It's 2006, I'm watching CBBC, Newsround is on, I'm ten. Lizo Mzimba is doing a stellar job of mixing light entertainment with horrific tragedy. Towards the end of the broadcast there is a brief music segment concerning "The UK's most hyped band of the last ten years." And the album that is "Poised to become the fastest selling debut album in UK music history." Newsround then proceeded to show footage of the band's lead single "I Bet That You Look Good On The Dancefloor"
Arctic Monkeys were different. Very different. I wasn't entirely sure what I was looking at from initial viewing. Purple/blue camera tints and lights? Camera crew, boom mic's and small audience in view? Looks like a live recording without use of playback.
At the time the standard music video looked like the production company had spent hundreds of thousands on the project. This looked like the production company had spent nothing. Dressed in non-descript polo tops and jeans, long greasy hair, pale faces and the worst accents I've ever heard. They played their hearts out. This music was fast. This music was catchy. This music sounded like nothing I had heard before. It was a sudden change from the slow RnB grooves that dominated my Sony portable CD player at the time. (I'm looking at you “Rich Girl” by Gwen Stefani.)
My dad walks in at this point. Clocks Alex Turner and co burning a hole into my retinas. He has probably caught wind of the group from the Culture sections he read in this week's papers.
"Who are these? The Arctic Monkeys? Sounds like rubbish to me. No melody." Pretty standard dad chat, instinctively cautious of anything that isn't ELO or Rush. Truthfully I wasn't that keen on it either. Alex Turner was singing too fast for me to understand his lyrics and this was my first real experience of guitar music at that age, so I wasn't sure what to make of it. Nevertheless I was intrigued, much to the displeasure of my dad. Who swiftly made a b line for the remote, switched it off and told me to do something else with my life. I still find it fascinating that in 2006 guitar music still had enough social relevance to cause upset, alarm and intrigue, to the point of an elder figure considering it to be on the audio-visual contraband list. Joining pornography and 18 rated movies.
I continued on watching however.
From what I had previously understood at the age of ten: Arctic Monkeys went against it. Album titles are usually short, punchy, vaguely sexual and thin. Whatever people say I am that's what I'm not isnt?
Smoking is bad for you, but the cover art is the coolest thing I've ever seen, so how?
Bands with this much fame usually sign to great big labels, who on earth are Domino?
Swearing is bad, you shouldn't do it, but the Arctic Monkeys do it, and they're famous, so why not?
I was entranced. I had to listen to them. Something about regional accents, swearing, sweaty, tense, uncompromising punk cords and primal drum patterns will forever enliven the minds of a teenager who up until that point hadn't discovered punk or trap.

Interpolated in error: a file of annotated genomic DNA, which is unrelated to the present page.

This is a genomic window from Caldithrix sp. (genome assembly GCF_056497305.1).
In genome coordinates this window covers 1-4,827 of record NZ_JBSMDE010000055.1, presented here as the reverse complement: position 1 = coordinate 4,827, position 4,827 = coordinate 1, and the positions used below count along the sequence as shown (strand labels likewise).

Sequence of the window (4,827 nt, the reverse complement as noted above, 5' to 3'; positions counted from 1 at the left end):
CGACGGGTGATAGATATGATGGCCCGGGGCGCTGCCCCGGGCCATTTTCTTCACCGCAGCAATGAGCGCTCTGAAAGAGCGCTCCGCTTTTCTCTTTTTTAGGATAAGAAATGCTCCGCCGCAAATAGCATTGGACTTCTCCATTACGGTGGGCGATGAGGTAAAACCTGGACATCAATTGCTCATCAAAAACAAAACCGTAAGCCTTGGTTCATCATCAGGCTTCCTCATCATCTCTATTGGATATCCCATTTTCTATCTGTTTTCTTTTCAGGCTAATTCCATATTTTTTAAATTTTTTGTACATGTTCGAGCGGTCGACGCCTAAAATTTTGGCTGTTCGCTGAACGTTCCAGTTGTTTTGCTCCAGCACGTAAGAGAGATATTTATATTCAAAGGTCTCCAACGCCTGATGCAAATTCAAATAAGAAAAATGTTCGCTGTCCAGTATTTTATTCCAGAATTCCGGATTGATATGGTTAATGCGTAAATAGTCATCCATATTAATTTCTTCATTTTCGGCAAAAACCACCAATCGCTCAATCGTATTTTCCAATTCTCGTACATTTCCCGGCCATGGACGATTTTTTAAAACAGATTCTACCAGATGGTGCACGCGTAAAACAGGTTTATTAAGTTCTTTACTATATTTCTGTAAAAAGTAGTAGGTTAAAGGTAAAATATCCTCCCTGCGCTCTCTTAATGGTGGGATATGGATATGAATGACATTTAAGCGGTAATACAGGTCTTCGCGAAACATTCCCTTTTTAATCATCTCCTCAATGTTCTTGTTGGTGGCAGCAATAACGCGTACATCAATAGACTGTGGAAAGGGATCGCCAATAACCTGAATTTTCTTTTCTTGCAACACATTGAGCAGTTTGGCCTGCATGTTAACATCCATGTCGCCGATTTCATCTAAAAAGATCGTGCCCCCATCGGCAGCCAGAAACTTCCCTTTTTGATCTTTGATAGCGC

My uncle had bought the album so every time we went round I snuck off with the CD case and portable CD player in hand to listen to it. I think I wore it out.
The album sleeve notes, artwork and marketing was almost beautifully mid 00s. Cigarettes lined the disc artwork. Pictures of the lads in a local chippy to show they REALLY are the down to earth NORMAL everyday lads whom you ACTUALLY can relate to.
To be fair, at the time of the release if you were in a marketing team that didn't copy Mike Skinners aesthetic to some extent then record labels or other outlets of the arts wouldn’t even speak to you.
This is however judging it anachronistically. Ten years is a long time. The misappropriation of social class is a thing of the future. A micro-aggression thought up by anxiety riddled, hypersensitive unhappy media fidget’s who will stand up for any threatened group just to feel just a teensy-weensy little bit better about themselves before asking dad to put more money on their Caxton card.
Therefore Arctic Monkeys in this naive 2006 universe WERE real; they WERE the lads from down the pub. They WERE the boys who knocked round the rough bits with stories to tell. Alex Turner was the VW Polo owning Philip Larkin of Sheffield. This was the band that supposedly "destroyed the NME" according to its previous editor Conor McNicholas in a recent interview with The Guardian.
I remember my dad taking me to HMV in town not soon after the album was released and asked whether or not I could have the album. He looked at me like I had just stomped on a mouse with my bare foot.
The ban was upheld.
The year is now 2016. Th years between the album's release and its 10th anniversary have been pot-marked by explosions of thousands of cultural shifts like the finale of a firework display before the show ends. Guitar music is limp; the press have essentially given it a quadruple heart bypass over the years trying to reignite its relevance. There are still great guitar bands, loads even, however they have been overshadowed, by new-ground breakers who are willing and able to use digital sampling and pioneering studio techniques and that essentially sets them apart from the rest.